There has been an ongoing debate for decades about whether or not smoking more potent marijuana is better for you than using less potent products. As the thinking goes, a more powerful joint will give you a stronger high while allowing you to smoke less. And by smoking less, you do less damage to your health by way of the chemicals produced by the combustion process.
It is an argument that makes sense, right? It did, until a recently released Dutch study showed a trade-off that does not make more potent marijuana a better choice. The study was published in the Addiction journal, according to the Mail Online.
Researchers discovered that people using high-powered cannabis do indeed smoke less because they are inhaling more THC with every hit. The greater amount of THC gives them a more powerful high more quickly as well. And once the buzz hits, the smoking tends to subside. In this regard, it would seem that the more potent cannabis would be better for you by exposing you to less smoke. Yet that is only half the story.
The researchers also believe that those who smoke the more potent product are more likely to become addicted to it. Interestingly enough, among the 98 subjects followed in the study, those who were using the stronger cannabis were doing so under the assumption of inhaling less smoke and THC. They accomplished smoke reduction, but a reduction in THC.
In the end, it comes down to which risk is more tolerable. Do you want to risk the known health effects of inhaling smoke, or is it more important to reduce the risk of addiction? From our point of view, neither risk is worth taking. It is far better just to stay away from marijuana altogether.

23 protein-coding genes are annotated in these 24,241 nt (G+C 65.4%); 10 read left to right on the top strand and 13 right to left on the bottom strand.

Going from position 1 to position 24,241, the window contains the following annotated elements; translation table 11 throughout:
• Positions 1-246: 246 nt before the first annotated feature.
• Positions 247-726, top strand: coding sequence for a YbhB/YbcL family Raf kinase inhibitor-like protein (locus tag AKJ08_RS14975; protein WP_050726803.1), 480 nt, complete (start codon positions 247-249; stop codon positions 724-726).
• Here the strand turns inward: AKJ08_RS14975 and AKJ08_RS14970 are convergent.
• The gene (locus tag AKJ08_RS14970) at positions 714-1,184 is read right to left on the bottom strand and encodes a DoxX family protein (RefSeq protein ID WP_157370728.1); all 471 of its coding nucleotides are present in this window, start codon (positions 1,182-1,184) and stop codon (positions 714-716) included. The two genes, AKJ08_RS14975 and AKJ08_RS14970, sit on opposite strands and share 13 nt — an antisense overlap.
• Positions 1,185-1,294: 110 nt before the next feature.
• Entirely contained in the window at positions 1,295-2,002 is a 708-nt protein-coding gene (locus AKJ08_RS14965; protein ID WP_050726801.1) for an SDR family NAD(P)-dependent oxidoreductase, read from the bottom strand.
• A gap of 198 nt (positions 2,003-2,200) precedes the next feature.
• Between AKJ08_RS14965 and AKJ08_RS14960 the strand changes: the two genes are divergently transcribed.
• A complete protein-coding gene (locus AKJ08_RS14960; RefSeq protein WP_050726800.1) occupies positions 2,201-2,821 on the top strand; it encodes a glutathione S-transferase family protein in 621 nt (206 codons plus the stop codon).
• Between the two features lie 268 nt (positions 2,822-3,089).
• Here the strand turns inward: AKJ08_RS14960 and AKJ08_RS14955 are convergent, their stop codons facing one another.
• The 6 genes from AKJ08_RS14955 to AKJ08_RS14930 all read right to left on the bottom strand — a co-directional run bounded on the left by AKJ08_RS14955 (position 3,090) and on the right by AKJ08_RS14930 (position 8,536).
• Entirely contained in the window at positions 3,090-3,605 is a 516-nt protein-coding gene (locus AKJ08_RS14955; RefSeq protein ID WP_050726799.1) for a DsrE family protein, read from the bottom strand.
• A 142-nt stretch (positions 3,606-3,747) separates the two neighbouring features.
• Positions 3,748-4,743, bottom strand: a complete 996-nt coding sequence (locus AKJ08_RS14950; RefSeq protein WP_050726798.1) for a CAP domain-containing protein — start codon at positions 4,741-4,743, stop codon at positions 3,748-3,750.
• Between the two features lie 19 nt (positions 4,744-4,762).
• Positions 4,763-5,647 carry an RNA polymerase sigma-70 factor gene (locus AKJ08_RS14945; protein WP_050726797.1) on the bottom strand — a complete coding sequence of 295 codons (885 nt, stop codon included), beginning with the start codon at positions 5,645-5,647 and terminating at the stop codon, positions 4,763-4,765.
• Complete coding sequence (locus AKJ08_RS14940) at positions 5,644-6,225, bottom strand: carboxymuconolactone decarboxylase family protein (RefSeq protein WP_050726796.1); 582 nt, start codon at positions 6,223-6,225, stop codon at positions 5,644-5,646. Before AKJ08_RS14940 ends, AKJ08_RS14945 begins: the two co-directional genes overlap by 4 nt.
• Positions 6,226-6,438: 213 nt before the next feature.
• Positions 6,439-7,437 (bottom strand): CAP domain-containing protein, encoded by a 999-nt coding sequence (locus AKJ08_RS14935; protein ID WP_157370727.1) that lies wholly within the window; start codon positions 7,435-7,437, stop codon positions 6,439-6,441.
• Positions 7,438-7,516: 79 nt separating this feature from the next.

Long-Term Marijuana Use
The biggest obstacle facing those who are against casual marijuana use is the misconception that there are no negative effects associated with long-term consumption. That misconception persists even though evidence to the contrary is mounting. Prolonged cannabis use has been linked to:
- long and short term memory loss
- impaired mental function
- reduced learning ability
- increased heart rate and blood pressure
- certain kinds of mental illness.
There is conflicting evidence regarding long-term marijuana use and eventual psychosis. Some studies suggest using marijuana for years on end could eventually lead to depression, anxiety, personality disorders, and schizophrenia. Other studies show just the opposite.
Of course, there are always the negative side effects of inhaling smoke. Whether using standard or high-powered cannabis, the combustion process releases chemicals known to cause lung cancer, emphysema, heart disease and more. There is no getting away from the fact that long-term marijuana use is bad for you.
There is also the question of whether or not cannabis is a gateway to harder drugs like heroin and cocaine, and whether cannabis addiction is real. More than one addict has entered rehab with a history of marijuana use slowly and gradually escalating to more serious drugs. It is probably reasonable to assume a number of those addicts were not concerned when they first started using marijuana.
Stop or Don’t Start
The best advice we can give is that you do not start using marijuana under any circumstances. There is no point in even getting into the discussion of whether or not potent marijuana is better for you because you are smoking less. Just don’t do it. If you are already using marijuana, you should seriously consider stopping. If you need help doing so, be sure to talk to your GP, a professional counsellor or an addiction recovery service provider. They are the best qualified to help you bring an end to your marijuana habit.
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